The thinnest CD-RW: Atomic-scale data storage possible

Credit: Pixabay/CC0 Public Domain

Using a focused laser beam, scientists can manipulate properties of nanomaterials, thus 'writing' information onto monolayer materials. By this means, the thinnest light disk at atomic level was demonstrated.

The bottleneck in atomic-scale area may be broken by a simple technique, thanks to recent innovative studies conducted by scientists from Nanjing Normal University (NJNU) and Southeast University (SEU).

Through a simple, efficient and low-cost technique involving the focused laser and ozone treatment, the NJNU and SEU research teams, leading by Prof. Hongwei Liu, Prof. Junpeng Lu and Prof. Zhenhua Ni demonstrated that the photoluminescence (PL) emission of WS2 monolayers can be controlled and modified, and consequently, it works as the thinnest light disk with rewritable data storage and encryption capability.

"In our childhood, most of us are likely to have experience of focusing sunlight onto a piece of paper by magnifying glass and trying to ignite the paper. The scorched spot on paper is a sort of data recording at the moment. Instead of focusing sunlight, we focus laser beam on modified materials and study effects of the focused laser beam on PL emissions of the materials," said Prof. Lu.

Data storage and encryption: information 'drawn' on ozone treated WS2 films

Owing to its advantage of direct visibility, PL is usually considered as an ideal technology in terms of encryption and decryption data storage. For a straightforward and effective encryption data storage method, the following aspects are desired: (i) direct writing (fast writing-in speed); (ii) high security level; (iii) large data storage capacity; (iv) visual decryption reading; (v) erasing capability.

To address these technological challenges, researchers demonstrate the thinnest light disk with encryption functionality.

The write-through and erasable encryption are realized on WS2 monolayers. The writing-in and reading-out of information are enabled by the directly controlling of fluorescence contrast of WS2 monolayers. Ozone and focused laser beam scanning are employed to on-demand manipulate PL emission and realize encryption.

With this simple and low cost approach, the scientists were able to use the focused laser beam to selectively 'write' information onto any region of the film to storage encrypted data. In addition, the written data are erasable, making the light disk reusable.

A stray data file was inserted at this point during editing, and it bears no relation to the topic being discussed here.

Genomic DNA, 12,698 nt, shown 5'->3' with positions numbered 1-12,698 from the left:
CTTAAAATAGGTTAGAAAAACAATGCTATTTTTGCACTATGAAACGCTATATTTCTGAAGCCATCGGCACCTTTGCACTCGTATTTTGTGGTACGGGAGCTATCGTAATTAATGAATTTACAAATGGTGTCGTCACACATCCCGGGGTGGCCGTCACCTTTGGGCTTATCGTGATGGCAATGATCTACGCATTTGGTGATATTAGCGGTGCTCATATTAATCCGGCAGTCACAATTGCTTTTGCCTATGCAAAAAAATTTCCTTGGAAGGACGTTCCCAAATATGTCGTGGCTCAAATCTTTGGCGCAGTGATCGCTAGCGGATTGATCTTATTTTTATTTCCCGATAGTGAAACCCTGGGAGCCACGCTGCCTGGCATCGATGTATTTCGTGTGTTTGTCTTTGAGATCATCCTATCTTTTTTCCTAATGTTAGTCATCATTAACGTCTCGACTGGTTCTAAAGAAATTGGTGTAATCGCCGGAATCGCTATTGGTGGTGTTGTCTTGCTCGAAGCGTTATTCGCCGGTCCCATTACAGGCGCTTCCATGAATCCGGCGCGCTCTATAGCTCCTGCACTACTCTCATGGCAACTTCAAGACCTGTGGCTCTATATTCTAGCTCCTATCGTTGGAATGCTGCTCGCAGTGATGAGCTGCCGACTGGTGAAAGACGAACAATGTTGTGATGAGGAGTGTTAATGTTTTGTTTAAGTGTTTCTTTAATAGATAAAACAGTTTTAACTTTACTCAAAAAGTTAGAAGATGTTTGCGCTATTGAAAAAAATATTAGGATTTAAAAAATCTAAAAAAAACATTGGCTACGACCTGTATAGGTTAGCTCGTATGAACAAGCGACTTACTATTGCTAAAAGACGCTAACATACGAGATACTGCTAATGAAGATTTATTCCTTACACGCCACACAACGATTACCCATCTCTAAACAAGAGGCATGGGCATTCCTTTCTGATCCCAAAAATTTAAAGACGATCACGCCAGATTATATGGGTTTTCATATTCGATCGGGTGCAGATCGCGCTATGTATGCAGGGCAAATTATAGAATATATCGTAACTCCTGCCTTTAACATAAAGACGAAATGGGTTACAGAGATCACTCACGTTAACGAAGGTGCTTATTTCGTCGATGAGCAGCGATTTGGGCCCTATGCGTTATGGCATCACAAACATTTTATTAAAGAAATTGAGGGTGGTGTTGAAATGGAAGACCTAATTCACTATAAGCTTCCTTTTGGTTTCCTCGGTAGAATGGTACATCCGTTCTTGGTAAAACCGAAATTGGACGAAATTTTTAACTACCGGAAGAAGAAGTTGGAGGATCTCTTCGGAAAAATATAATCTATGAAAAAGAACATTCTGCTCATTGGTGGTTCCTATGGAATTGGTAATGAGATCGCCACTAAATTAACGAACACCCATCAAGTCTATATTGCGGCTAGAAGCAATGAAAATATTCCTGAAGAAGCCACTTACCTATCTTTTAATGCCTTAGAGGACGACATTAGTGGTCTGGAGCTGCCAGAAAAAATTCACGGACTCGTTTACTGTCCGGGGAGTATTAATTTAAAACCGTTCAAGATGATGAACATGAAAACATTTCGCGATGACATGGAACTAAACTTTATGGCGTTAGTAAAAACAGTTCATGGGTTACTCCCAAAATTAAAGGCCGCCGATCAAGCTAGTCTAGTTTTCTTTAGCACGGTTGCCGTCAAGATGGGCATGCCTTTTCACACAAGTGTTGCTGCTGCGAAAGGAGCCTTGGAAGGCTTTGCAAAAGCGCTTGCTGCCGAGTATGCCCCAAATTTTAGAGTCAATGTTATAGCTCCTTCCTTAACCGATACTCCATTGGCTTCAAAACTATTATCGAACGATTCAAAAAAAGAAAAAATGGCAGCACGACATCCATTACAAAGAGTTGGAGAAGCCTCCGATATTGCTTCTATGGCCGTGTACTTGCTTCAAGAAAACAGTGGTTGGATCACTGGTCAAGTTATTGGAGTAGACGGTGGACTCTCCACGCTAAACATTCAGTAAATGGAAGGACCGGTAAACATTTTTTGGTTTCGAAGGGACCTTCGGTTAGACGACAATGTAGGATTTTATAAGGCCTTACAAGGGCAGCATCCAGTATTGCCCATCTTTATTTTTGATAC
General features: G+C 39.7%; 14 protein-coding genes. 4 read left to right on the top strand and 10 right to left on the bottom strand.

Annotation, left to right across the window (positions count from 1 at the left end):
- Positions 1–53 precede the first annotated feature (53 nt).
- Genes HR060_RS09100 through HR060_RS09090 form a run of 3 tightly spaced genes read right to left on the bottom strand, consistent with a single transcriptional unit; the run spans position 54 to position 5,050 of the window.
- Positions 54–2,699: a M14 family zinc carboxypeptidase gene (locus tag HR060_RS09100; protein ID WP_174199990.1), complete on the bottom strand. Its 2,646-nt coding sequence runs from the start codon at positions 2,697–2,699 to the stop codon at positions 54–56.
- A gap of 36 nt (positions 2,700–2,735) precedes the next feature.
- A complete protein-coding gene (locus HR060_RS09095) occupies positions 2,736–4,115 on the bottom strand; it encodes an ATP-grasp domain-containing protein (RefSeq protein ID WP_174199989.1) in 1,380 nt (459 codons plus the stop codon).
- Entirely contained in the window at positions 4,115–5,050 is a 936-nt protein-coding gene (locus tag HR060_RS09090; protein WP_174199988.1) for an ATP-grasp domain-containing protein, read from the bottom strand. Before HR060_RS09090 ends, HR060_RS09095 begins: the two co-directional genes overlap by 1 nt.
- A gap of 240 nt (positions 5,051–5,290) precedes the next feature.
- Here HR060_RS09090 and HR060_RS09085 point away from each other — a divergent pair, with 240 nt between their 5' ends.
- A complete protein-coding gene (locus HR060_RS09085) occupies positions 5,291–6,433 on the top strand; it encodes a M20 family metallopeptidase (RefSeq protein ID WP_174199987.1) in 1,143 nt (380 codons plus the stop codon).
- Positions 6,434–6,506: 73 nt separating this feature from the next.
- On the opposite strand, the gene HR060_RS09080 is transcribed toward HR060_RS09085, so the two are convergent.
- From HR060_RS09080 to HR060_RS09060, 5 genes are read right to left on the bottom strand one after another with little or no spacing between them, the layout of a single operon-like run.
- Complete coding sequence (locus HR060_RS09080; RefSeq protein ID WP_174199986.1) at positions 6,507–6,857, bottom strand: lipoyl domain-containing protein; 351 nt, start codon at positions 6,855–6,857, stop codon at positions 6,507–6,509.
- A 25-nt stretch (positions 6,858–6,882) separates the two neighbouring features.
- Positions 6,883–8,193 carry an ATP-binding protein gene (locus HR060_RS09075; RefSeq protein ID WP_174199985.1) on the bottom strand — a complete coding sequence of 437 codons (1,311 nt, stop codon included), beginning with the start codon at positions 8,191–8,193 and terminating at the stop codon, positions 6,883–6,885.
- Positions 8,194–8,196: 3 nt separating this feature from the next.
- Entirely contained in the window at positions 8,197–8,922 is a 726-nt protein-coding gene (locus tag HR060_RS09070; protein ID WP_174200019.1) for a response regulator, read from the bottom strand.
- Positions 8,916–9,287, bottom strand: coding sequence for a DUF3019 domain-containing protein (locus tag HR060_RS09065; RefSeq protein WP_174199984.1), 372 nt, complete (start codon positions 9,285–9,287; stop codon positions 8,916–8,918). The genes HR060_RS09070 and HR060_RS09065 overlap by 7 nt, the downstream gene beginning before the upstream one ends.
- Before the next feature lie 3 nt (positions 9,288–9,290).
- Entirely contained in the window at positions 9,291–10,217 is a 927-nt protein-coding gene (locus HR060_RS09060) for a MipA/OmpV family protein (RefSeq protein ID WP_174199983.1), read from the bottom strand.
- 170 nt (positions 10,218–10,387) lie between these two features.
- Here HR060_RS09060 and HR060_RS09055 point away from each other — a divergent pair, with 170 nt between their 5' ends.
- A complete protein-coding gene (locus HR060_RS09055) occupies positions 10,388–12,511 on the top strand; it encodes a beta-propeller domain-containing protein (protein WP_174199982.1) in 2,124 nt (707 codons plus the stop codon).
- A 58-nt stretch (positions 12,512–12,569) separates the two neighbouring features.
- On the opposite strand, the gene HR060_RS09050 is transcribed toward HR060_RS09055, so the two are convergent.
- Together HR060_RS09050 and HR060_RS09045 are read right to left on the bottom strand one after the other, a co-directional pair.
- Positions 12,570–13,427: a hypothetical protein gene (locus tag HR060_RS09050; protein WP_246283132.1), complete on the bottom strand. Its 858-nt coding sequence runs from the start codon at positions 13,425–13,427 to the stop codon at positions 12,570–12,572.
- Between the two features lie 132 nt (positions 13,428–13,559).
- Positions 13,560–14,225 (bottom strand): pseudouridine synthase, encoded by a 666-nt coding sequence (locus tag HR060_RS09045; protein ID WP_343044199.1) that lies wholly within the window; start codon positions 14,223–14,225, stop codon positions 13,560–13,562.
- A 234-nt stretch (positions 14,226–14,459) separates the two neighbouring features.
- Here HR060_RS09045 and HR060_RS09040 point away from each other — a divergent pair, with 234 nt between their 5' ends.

Interestingly, the evolution of PL emission with different writing powers could be used to assign different gray levels. The 16 gray levels assignment indicates a typical triangle WS2 monolayer with the side length of 60 μm can storage ~1 KB data. Owing the and power sensitivity, the storage capacity within 1 nm thickness could be up to ~62.5 MB/cm2 and the writing speed can reach ~6.25 MB/s. This technology will be beneficial to extend the optical into low dimensional regime, offering an unexpected information-secure solution to exchange data.

This innovation was first published online in the journal Advanced Functional Materials on 24 June 2021.

The fast-growing information field demands higher security and larger capability. To develop light disk that cater to the industry standard, The research teams from NJNU and SEU will extend the versatile focused technique to wafer-scale monolayer material. In addition, they will look into further improving the storge capability of light disk via normal direction stacking.

More information: Weiwei Zhao et al, The Thinnest Light Disk: Rewritable Data Storage and Encryption on WS2 Monolayers, Advanced Functional Materials (2021). DOI: 10.1002/adfm.202103140

Journal information: Advanced Functional Materials

Provided by Nanjing Normal University

Citation: The thinnest CD-RW: Atomic-scale data storage possible (2021, July 28) retrieved 29 February 2024 from
This document is subject to copyright. Apart from any fair dealing for the purpose of private study or research, no part may be reproduced without the written permission. The content is provided for information purposes only.

Explore further

Sub-diffraction optical writing enables data storage at the nanoscale


Feedback to editors